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 FrameHouse Gallery

FrameHouse Gallery

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 Selling Fine Art Reproductions, Giclees and Lithographs. We offer both Canvas & Paper products by the best living & working artist of today as well as most of the great old masters. We expect you to Make An Offer. The Buy It Now price you see is Suggested Retail. Over 40 yrs in the business.

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  • Print Vs Poster Other FAQ
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I prefer PayPal. If you desire other payment options including, cashiers check, money order, or personal check, please email me immediately following the close of auction or on the Buy It Now purchase at to arrange payment and shipping. Thank you.

What is the difference between a print and a poster?

Most reproduced images can be considered prints. Prints can be further broken down by Limited Edition prints and Open Edition prints. We would include Posters in the Open Edition prints category. The word Poster in and of itself has nothing to do with the quality of the image or paper it is printed on.

What kind of paper is it on?

Most publishers do not tell us what kind of paper each piece is printed on. Generally speaking, items like Movie Posters are printed a lighter weight paper, whereas Limited Editions are typically printed on a slightly heavier acid free paper. Fine Art Prints are often done on heavy archival paper. Once an item is framed, the weight or thickness of the paper is not of great significance.

What is a Limited Edition Print?

Limited Edition means the publisher has committed to only producing a limited number of prints. These may be numbered editions, or they may be time-limited, with the publisher producing as many as are ordered before a specified date.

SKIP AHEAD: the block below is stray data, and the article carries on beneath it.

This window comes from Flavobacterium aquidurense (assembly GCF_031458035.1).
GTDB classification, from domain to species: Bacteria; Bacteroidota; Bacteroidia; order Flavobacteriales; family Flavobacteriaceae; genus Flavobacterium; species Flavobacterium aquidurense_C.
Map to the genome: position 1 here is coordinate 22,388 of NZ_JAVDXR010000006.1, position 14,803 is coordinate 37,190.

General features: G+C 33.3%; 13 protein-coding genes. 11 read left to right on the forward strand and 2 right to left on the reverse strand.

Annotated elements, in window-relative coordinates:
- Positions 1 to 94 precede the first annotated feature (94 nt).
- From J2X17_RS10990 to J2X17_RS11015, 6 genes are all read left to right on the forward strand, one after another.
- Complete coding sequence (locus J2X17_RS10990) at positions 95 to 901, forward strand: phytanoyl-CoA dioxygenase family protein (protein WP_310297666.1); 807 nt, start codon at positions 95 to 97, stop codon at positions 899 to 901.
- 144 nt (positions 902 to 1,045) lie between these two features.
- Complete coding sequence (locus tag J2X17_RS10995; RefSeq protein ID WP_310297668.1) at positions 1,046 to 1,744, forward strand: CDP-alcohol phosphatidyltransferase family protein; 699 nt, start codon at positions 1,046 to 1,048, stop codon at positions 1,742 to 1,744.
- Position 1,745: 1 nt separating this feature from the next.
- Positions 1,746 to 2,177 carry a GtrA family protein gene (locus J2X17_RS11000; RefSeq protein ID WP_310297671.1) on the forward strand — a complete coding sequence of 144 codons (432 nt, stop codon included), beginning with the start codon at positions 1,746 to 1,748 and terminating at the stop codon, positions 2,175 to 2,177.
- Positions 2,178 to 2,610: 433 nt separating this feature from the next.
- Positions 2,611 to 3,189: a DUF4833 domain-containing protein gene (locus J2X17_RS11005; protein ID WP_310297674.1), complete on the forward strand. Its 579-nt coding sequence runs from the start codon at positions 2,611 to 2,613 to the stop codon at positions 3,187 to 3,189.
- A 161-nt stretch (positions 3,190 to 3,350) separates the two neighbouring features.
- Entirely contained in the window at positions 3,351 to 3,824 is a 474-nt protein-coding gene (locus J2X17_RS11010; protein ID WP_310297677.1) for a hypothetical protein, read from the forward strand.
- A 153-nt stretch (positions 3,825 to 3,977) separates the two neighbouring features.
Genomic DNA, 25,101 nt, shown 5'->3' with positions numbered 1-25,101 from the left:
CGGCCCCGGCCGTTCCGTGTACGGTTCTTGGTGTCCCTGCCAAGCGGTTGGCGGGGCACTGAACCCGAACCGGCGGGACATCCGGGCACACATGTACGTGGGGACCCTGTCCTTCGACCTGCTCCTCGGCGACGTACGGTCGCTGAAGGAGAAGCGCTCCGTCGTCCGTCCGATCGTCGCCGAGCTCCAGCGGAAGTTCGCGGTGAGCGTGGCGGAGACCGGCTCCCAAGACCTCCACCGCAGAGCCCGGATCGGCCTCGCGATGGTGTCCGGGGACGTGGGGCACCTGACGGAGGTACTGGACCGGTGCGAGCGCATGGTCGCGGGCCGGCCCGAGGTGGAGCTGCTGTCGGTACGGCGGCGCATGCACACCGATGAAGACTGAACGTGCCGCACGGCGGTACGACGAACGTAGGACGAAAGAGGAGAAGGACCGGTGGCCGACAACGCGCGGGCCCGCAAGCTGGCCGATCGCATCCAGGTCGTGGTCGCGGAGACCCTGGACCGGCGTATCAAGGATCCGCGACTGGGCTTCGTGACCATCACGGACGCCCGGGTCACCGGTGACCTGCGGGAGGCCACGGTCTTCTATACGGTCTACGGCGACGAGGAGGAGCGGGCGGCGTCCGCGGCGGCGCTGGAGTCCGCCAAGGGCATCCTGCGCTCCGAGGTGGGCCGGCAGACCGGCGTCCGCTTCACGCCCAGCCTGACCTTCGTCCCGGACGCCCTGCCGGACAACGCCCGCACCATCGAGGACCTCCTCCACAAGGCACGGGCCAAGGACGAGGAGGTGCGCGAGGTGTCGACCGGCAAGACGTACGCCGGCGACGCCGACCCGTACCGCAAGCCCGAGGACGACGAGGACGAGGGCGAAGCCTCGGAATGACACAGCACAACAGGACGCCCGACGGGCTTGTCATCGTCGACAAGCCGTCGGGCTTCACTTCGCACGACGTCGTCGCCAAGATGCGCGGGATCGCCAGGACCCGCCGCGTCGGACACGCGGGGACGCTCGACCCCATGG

What is an Open Edition?

Open Edition means there is no limit to the number of prints or sculptures the publisher can produce. Open Edition prints are not usually numbered, but may be signed by the artist.

What is a Fine Art Print?

Fine Art Print would denote a higher end product, usually on heavier archival type paper, typically smaller edition size, and usually produced with a better printing process like serigraphy, giclee, or a more labor intensive process such as stone lithography.

What is an Original?

An Original is a piece that is produced directly by the artist, as opposed to being a reproduction, and except in the case of multiple originals would be unique.

What is a Serigraph?

A Serigraph is a print made using a screening process, where each color ink is forced through a screen with a squeegee. Some serigraphs are pulled through the screens by hand. Each layer of ink can often be distinguished in a serigraph.

What is a Lithograph?

Most prints today are produced using Offset Lithography. Printing plates for each color are produced from an original image, then the ink is transferred from the plate to a blanket cylinder, then to the paper. Early printers used etched stones with the ink applied directly to the stone, then pressed onto the paper. With older stone and plate lithography, there was image degradation that occurred the more the stone or plate was used. Using modern lithography techniques, the last prints off the press are typically as good as the first.

What is a Giclee?

Giclee is derived from a French word meaning 'to squirt'. Giclees are produced using high tech inkjet printing, with 6 colors of ink. Giclees allow for much more accurate color than lithographs. Giclees are produced from digital images, without the need for negatives, as in lithography.

What is a Canvas Transfer?

Canvas Transfer involves taking a paper print, adhering it to canvas, such that the canvas texture shows through the print. A Canvas Transfer does not have textured brushstrokes unless they are applied as a separate process.